When it comes to the concept of fairness, teenagers’ ability to consider the intentions of others appears to be linked to structural changes in the brain, according to a study led by Assistant Professor of Psychological and Brain Sciences Luke Chang.
The research found that cortical thinning of specific areas of the brain from youth into young adulthood corresponded to the transition from an emphasis on equality in all transitions to a more complex consideration of the intentions of others in exchanges. This developmental change in the social brain continued through late adolescence, the researchers said.
“We were surprised that this shift in preference for considering others’ intentions occurred so late in development,” Chang says. “This finding has potential implications regarding how much autonomy this age group should be given when making important social and ethical decisions, such as purchasing weapons, going to war, and serving on juries.”
The study is the first to provide evidence linking structural changes in the brain with behavioral changes within the context of fairness concerns, the researchers said. The research, conducted in part at Dartmouth’s Computational Social Affective Neuroscience Laboratory (Cosan Lab) in the Department of Psychological and Brain Sciences, was published in the August edition of Scientific Reports.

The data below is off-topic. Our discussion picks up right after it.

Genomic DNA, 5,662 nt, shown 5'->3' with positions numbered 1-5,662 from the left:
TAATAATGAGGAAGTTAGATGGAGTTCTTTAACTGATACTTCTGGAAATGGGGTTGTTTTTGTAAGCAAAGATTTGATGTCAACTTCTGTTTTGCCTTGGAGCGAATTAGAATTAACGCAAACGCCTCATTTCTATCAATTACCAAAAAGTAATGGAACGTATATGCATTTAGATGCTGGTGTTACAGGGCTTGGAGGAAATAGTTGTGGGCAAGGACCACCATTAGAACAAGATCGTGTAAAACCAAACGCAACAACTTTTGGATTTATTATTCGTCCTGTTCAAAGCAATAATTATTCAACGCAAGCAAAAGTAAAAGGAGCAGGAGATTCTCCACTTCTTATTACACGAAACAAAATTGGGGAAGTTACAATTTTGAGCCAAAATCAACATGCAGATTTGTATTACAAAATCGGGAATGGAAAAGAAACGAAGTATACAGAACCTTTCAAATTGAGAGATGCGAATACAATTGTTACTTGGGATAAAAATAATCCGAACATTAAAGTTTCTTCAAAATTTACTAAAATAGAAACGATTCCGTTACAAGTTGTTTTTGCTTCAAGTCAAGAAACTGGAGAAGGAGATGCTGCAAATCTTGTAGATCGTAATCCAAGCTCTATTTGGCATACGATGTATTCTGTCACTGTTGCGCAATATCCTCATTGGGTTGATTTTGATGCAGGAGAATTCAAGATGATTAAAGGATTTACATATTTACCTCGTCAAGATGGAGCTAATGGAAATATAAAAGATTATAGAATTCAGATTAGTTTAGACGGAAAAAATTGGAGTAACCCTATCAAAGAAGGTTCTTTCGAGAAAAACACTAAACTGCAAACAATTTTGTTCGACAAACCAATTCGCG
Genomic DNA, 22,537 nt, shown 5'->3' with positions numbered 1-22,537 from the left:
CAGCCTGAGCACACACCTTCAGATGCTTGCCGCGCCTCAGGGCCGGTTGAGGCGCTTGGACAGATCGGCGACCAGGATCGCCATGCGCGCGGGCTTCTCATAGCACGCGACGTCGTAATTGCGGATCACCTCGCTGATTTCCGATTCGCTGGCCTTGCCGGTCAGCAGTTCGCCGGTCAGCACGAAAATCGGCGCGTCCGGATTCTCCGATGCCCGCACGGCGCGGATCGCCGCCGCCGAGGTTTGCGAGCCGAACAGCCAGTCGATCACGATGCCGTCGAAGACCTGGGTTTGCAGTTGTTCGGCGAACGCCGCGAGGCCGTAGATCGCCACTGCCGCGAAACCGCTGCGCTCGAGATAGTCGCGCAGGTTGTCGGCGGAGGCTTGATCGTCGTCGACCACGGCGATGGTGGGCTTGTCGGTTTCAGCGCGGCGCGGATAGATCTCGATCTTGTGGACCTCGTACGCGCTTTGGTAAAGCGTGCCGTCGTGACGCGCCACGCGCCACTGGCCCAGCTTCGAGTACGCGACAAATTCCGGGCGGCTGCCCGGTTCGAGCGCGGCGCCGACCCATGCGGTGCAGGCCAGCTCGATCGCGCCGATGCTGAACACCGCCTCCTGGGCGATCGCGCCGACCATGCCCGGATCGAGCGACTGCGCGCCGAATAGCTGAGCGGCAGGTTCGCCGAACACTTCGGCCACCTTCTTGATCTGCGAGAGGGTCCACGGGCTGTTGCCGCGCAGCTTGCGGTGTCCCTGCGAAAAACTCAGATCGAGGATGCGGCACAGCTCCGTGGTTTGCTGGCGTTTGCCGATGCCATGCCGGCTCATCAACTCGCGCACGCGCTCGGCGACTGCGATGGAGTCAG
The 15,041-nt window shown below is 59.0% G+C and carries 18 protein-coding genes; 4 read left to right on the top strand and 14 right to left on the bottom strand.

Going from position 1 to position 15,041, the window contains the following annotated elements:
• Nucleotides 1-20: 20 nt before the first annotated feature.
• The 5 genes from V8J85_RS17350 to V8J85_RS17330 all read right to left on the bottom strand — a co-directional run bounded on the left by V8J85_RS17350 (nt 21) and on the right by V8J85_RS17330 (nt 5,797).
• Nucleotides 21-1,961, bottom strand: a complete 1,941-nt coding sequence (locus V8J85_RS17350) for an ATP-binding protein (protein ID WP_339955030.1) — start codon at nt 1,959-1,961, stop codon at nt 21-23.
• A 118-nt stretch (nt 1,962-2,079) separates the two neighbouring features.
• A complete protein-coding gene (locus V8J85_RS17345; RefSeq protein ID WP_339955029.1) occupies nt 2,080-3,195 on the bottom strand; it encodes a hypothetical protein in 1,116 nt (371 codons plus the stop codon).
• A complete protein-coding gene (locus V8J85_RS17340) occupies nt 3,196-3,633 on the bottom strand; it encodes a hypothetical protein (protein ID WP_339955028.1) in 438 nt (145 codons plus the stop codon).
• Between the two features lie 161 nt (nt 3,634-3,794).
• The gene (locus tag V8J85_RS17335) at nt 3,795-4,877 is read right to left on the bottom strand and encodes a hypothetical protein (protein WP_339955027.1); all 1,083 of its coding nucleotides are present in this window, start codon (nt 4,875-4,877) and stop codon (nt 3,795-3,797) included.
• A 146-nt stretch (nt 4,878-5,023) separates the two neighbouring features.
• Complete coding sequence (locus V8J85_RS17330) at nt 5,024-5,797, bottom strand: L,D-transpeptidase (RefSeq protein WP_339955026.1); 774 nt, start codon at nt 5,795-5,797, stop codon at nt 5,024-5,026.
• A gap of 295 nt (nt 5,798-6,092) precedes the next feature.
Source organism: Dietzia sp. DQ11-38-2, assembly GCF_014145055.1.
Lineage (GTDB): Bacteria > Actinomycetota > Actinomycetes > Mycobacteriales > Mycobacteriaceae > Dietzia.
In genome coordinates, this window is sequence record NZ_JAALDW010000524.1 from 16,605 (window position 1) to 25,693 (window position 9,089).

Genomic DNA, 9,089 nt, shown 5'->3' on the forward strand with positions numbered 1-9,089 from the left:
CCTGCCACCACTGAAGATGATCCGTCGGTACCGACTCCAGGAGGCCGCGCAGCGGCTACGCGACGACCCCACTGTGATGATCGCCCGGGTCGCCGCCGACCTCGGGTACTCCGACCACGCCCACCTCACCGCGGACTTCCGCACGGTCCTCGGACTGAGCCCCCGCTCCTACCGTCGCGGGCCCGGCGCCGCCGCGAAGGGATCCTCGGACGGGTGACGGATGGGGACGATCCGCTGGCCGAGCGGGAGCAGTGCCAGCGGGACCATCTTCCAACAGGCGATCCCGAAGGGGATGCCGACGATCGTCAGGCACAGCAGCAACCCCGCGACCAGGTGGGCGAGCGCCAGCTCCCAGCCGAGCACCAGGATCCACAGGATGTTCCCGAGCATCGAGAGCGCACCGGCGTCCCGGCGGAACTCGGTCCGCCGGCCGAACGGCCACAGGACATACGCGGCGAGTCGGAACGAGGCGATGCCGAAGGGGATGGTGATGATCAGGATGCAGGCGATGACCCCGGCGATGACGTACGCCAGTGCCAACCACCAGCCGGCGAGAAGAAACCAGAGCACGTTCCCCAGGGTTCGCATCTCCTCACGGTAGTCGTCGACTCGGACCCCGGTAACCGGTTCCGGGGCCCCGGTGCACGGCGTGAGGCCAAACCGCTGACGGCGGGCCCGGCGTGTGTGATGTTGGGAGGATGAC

For the study, participants ages 9 to 23 took part in a game based on the exchange of money. “Proposers” selected between two divisions of $10, and “responders” decided whether to accept or reject the division. Researchers evaluated how participants used two different cognitive strategies when making their decision using computational modeling, and then investigated how these processes correlated with measurements of participants’ cortical thickness, as obtained through magnetic resonance imaging (MRI).
Younger players tended to want to minimize the difference in the division of the money so that everybody ended up with the same amount, but the older players were more inclined to consider the other player’s intentions. This shift coincided with cortical thinning in the brain, specifically, in areas of the dorsomedial prefrontal cortex, which is involved with how we view others’ mental states, and posterior temporal cortex, which is involved in visual perception particularly in processing facial information, the researchers found.
“This work provides converging evidence in line with other research that the computation of inferring intentions is processed in the dorsomedial prefrontal cortex,” Chang said.
The study was coauthored by Chang and Sunhae Sul, a professor of psychological science at Pusan National University in South Korea. Sul was a postdoctoral student at Dartmouth’s Cosan Lab at the time of the study. Berna Güroĝulu and Eveline Crone, who are affiliated with both Leiden University and the Leiden University Medical Centre in the Netherlands, also served as co-authors.